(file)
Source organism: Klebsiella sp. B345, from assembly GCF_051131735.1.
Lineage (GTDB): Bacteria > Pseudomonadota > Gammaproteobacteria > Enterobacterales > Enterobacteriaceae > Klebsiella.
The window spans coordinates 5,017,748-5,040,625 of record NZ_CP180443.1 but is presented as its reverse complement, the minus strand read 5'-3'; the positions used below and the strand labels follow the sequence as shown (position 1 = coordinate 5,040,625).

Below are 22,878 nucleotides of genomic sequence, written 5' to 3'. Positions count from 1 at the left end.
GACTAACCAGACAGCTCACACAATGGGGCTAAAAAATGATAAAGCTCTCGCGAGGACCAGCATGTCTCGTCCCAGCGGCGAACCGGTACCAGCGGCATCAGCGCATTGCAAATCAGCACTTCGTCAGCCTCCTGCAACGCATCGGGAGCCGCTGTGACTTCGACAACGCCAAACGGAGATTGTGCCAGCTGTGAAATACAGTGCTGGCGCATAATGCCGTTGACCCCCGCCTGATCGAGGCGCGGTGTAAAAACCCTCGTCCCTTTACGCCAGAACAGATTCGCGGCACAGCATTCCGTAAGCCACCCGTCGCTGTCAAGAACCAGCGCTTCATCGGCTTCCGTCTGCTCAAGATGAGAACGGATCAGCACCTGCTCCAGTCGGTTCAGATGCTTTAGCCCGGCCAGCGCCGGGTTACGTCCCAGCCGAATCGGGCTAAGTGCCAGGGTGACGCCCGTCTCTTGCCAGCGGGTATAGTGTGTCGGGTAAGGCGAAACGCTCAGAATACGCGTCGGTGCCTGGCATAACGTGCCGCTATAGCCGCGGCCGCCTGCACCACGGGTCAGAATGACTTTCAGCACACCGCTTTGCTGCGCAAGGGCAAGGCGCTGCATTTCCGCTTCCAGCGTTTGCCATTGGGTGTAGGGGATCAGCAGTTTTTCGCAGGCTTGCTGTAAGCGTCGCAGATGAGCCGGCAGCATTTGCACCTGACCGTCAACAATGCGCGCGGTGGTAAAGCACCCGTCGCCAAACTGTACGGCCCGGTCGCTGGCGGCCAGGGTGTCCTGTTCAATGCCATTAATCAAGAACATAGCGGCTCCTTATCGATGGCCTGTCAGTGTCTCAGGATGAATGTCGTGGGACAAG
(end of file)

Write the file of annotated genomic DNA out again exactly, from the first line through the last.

Source organism: Klebsiella sp. B345, from assembly GCF_051131735.1.
Lineage (GTDB): Bacteria > Pseudomonadota > Gammaproteobacteria > Enterobacterales > Enterobacteriaceae > Klebsiella.
The window spans coordinates 5,017,748-5,040,625 of record NZ_CP180443.1 but is presented as its reverse complement, the minus strand read 5'-3'; the positions used below and the strand labels follow the sequence as shown (position 1 = coordinate 5,040,625).

Below are 22,878 nucleotides of genomic sequence, written 5' to 3'. Positions count from 1 at the left end.
GACTAACCAGACAGCTCACACAATGGGGCTAAAAAATGATAAAGCTCTCGCGAGGACCAGCATGTCTCGTCCCAGCGGCGAACCGGTACCAGCGGCATCAGCGCATTGCAAATCAGCACTTCGTCAGCCTCCTGCAACGCATCGGGAGCCGCTGTGACTTCGACAACGCCAAACGGAGATTGTGCCAGCTGTGAAATACAGTGCTGGCGCATAATGCCGTTGACCCCCGCCTGATCGAGGCGCGGTGTAAAAACCCTCGTCCCTTTACGCCAGAACAGATTCGCGGCACAGCATTCCGTAAGCCACCCGTCGCTGTCAAGAACCAGCGCTTCATCGGCTTCCGTCTGCTCAAGATGAGAACGGATCAGCACCTGCTCCAGTCGGTTCAGATGCTTTAGCCCGGCCAGCGCCGGGTTACGTCCCAGCCGAATCGGGCTAAGTGCCAGGGTGACGCCCGTCTCTTGCCAGCGGGTATAGTGTGTCGGGTAAGGCGAAACGCTCAGAATACGCGTCGGTGCCTGGCATAACGTGCCGCTATAGCCGCGGCCGCCTGCACCACGGGTCAGAATGACTTTCAGCACACCGCTTTGCTGCGCAAGGGCAAGGCGCTGCATTTCCGCTTCCAGCGTTTGCCATTGGGTGTAGGGGATCAGCAGTTTTTCGCAGGCTTGCTGTAAGCGTCGCAGATGAGCCGGCAGCATTTGCACCTGACCGTCAACAATGCGCGCGGTGGTAAAGCACCCGTCGCCAAACTGTACGGCCCGGTCGCTGGCGGCCAGGGTGTCCTGTTCAATGCCATTAATCAAGAACATAGCGGCTCCTTATCGATGGCCTGTCAGTGTCTCAGGATGAATGTCGTGGGACAAG